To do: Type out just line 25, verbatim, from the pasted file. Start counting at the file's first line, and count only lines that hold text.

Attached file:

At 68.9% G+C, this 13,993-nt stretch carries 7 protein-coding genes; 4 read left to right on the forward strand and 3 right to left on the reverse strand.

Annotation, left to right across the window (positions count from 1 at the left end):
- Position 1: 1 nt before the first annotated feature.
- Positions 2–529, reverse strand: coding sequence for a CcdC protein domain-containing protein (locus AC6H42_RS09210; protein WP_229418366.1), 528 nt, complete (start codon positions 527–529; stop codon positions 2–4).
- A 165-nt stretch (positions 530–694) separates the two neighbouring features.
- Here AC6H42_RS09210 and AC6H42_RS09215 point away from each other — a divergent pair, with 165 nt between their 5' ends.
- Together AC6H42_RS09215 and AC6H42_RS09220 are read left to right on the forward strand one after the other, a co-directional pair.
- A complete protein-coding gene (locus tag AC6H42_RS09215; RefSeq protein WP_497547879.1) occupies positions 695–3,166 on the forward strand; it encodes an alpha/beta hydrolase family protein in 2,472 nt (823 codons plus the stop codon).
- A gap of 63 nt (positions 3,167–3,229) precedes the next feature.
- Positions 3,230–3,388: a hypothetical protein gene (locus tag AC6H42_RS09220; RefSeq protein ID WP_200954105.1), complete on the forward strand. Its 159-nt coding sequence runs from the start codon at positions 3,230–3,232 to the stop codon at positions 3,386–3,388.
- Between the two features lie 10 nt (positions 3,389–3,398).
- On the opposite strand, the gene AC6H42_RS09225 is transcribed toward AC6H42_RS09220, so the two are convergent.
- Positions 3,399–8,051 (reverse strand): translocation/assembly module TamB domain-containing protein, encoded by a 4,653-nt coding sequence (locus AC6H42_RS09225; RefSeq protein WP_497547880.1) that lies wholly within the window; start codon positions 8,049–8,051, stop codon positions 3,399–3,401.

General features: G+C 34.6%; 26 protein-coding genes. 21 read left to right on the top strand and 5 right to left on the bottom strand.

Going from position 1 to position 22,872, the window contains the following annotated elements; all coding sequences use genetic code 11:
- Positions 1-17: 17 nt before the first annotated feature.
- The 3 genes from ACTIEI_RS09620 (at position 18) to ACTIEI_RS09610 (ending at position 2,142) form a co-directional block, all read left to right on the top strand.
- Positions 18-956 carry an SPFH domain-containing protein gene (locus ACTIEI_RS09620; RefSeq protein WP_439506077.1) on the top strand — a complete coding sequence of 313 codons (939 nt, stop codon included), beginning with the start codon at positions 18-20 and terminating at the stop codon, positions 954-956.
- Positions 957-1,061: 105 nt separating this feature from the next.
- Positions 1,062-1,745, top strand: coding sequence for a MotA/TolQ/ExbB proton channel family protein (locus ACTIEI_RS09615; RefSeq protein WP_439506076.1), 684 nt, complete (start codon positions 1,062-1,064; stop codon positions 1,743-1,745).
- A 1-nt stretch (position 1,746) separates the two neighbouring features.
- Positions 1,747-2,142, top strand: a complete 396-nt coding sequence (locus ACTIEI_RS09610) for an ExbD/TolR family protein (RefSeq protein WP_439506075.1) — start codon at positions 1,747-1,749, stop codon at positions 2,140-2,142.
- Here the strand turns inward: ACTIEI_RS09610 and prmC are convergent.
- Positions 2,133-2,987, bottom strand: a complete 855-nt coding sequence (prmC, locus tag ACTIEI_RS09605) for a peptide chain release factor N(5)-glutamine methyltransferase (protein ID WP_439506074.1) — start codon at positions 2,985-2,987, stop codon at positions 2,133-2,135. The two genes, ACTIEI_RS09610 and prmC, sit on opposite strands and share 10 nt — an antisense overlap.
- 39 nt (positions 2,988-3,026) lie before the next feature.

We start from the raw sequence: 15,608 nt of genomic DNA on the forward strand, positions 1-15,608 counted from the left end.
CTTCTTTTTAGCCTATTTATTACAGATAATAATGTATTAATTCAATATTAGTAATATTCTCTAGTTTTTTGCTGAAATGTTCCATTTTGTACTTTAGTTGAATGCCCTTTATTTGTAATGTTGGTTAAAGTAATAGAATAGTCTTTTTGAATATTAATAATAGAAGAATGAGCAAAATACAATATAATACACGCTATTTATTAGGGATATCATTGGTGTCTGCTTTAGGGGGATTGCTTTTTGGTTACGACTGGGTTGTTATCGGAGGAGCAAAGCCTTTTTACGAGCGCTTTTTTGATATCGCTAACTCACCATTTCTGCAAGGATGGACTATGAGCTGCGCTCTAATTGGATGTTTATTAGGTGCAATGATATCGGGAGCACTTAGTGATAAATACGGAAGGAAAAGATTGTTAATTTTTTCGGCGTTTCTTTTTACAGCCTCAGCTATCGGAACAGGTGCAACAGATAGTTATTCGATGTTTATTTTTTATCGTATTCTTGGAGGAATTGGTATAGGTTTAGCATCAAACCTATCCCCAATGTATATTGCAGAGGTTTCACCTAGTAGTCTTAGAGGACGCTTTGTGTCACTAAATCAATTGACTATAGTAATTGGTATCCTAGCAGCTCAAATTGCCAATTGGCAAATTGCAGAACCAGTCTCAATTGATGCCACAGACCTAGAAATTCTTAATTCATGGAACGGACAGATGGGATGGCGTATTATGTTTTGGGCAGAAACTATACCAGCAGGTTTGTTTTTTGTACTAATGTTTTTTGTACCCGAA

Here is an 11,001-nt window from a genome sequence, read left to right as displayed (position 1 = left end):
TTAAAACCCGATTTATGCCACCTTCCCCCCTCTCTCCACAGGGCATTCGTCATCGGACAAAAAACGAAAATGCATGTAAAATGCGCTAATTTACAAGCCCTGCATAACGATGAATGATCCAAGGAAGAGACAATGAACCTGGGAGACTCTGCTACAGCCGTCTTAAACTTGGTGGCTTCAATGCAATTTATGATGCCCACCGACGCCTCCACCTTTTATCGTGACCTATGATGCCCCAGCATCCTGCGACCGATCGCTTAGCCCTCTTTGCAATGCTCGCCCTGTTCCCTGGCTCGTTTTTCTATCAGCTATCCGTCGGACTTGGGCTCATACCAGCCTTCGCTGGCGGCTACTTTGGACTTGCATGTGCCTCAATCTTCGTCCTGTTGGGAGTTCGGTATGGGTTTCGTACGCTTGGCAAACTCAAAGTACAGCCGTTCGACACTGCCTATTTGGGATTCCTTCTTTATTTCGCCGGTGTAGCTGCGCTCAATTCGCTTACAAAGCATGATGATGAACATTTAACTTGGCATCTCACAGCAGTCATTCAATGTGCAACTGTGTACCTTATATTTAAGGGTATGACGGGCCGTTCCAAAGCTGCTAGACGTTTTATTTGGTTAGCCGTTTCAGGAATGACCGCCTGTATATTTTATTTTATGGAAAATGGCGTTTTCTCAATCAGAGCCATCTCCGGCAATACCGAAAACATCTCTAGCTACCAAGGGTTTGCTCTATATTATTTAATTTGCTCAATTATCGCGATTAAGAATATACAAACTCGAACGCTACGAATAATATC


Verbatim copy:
- 39 nt (positions 2,988-3,026) lie before the next feature.